Labor reform and the potential political crisis in France

Labor reform and the potential political crisis in France

The cacophonic debate over the recently presented labor reform raises wonders about President Hollande’s strategy for the upcoming presidential campaign. The bill is just the preview of a stretch that could cost his government and political party a nervous breakdown.

Reforming the labor market is part of the policies Brussels has consistently asked Paris to implement in order to tackle the country’s structural economic imbalances. However, in France, attempts to review the way French businesses handle their workforce are traditionally prone to deep social divisions resulting in protests.

More than just a battle, the passing of the government’s reforms could well trigger a political crisis both for the cabinet and ruling Socialist party. This prospect is particularly surprising for a package of measures that received widespread support from the French economic sector.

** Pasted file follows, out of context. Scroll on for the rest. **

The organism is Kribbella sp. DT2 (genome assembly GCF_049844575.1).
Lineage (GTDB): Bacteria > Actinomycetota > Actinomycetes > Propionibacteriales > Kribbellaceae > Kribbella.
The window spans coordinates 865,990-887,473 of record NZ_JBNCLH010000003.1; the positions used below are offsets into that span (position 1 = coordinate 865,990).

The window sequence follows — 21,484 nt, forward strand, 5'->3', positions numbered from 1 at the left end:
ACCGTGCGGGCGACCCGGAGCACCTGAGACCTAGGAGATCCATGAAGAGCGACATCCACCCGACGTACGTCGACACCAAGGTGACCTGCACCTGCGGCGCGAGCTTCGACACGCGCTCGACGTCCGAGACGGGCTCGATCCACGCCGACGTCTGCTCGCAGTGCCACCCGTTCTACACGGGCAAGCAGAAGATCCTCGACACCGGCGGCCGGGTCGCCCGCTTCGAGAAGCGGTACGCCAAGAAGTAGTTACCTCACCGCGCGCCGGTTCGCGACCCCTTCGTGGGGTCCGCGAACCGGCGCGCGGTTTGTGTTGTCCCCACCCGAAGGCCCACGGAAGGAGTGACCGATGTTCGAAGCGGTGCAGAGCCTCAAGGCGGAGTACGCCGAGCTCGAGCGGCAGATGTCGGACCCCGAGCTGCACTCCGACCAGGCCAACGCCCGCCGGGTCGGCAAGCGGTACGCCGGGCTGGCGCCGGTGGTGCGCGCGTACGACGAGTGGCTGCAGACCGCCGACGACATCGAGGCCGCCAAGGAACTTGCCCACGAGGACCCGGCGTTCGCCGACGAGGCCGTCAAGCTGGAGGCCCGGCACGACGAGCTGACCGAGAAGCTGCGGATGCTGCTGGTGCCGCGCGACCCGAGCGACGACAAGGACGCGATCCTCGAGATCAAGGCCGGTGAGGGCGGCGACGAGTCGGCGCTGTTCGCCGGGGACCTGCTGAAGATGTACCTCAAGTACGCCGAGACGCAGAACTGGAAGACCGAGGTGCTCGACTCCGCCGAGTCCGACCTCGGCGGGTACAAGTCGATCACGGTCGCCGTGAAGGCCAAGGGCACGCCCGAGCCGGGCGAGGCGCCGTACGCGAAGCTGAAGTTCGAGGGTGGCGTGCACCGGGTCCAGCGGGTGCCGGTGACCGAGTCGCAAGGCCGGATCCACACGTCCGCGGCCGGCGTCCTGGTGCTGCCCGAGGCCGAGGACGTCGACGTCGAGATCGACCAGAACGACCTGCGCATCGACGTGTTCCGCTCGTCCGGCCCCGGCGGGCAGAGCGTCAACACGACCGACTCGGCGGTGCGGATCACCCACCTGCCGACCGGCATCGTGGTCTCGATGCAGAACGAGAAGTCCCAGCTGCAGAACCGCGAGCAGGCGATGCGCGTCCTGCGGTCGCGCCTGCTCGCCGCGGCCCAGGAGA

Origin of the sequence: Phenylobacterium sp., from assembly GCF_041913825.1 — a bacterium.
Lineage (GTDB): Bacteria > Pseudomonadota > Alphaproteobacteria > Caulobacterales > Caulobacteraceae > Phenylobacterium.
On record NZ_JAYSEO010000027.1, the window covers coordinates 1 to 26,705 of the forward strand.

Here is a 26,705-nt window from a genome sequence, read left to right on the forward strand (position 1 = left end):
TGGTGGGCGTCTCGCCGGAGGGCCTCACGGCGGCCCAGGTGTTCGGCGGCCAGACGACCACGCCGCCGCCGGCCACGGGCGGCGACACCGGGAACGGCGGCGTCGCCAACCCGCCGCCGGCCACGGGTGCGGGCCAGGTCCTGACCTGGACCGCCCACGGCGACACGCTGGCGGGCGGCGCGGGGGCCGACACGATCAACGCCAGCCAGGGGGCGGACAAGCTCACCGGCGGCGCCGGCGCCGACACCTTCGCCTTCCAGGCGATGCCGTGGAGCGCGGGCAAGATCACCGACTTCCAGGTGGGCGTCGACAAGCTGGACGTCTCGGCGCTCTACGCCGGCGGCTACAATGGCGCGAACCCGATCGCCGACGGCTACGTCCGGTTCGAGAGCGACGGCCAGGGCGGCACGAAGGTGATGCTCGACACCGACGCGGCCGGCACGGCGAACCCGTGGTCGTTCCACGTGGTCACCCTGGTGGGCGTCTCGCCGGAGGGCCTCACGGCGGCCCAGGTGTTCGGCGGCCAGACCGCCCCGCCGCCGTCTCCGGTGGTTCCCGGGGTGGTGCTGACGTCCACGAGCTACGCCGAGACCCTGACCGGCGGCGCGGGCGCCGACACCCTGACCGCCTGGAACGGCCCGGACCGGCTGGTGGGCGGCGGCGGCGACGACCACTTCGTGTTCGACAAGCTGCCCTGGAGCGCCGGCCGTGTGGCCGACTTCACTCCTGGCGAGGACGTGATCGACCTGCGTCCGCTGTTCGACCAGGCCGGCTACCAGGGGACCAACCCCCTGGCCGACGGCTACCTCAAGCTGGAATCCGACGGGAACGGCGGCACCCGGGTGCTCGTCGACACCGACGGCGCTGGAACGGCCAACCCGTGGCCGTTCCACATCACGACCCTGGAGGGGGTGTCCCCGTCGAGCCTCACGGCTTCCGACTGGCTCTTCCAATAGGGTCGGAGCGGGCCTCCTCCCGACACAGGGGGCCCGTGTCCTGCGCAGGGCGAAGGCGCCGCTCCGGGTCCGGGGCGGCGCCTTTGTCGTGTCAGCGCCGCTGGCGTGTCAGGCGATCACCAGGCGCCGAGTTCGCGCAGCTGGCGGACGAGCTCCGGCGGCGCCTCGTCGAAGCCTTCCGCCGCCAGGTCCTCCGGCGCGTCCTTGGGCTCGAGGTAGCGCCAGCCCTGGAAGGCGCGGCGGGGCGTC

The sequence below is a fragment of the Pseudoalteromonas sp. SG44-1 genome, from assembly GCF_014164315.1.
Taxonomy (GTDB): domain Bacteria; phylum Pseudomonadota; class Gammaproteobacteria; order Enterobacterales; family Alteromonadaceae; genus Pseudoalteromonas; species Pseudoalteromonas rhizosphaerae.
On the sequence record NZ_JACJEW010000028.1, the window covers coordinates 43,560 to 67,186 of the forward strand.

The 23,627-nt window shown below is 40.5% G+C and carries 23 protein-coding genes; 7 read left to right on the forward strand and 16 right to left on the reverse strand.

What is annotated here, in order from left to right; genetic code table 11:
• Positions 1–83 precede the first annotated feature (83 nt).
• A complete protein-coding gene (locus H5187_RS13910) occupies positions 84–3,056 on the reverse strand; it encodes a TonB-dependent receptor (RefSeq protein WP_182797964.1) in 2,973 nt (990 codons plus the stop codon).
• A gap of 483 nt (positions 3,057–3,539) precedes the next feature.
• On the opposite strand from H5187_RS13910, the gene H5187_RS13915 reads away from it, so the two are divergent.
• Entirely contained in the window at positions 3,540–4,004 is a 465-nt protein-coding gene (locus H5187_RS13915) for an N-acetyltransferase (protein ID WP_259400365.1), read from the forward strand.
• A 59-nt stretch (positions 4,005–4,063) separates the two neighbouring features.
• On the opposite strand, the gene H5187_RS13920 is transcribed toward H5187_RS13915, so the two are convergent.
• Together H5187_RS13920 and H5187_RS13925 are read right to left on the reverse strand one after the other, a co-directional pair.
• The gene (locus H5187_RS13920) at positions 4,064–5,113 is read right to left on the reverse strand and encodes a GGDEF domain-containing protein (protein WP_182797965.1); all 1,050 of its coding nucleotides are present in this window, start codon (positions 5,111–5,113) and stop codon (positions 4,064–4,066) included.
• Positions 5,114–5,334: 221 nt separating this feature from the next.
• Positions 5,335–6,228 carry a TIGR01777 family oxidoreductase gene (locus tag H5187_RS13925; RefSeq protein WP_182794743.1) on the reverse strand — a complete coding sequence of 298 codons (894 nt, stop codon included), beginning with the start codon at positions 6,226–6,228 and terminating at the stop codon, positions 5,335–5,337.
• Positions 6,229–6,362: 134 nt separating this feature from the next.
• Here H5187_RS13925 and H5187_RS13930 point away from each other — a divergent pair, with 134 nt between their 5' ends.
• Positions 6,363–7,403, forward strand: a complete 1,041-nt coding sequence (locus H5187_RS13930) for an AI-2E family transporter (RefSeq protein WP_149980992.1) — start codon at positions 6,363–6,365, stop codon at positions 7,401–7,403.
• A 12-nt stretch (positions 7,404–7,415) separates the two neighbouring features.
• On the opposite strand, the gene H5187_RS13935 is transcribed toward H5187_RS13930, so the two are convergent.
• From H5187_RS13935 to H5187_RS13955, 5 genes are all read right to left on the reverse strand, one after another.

However, that was before the detailed reforms were made public, and the rigid French political ideologies took control of the debate.

A burning issue

Labor reforms have been a puzzle causing several crises in French politics in the past decades, often representing one of the main fault lines between the left and right tendencies of the political spectrum.

Since the 35hrs/week Law was passed by Socialist Martine Aubry in 2000, conservative governments have struggled to add flexibility to the system. Street protests successfully blocked several attempts, including the “CPE” law in 2006, which aimed at improving young worker’s integration into the labor market.

Nicolas Sarkozy managed to water down the 35hr law in 2007, when he introduced a bill exempting extra hours from taxes. However, Hollande repealed the measure when he came to power after defeating his conservative rival in 2012.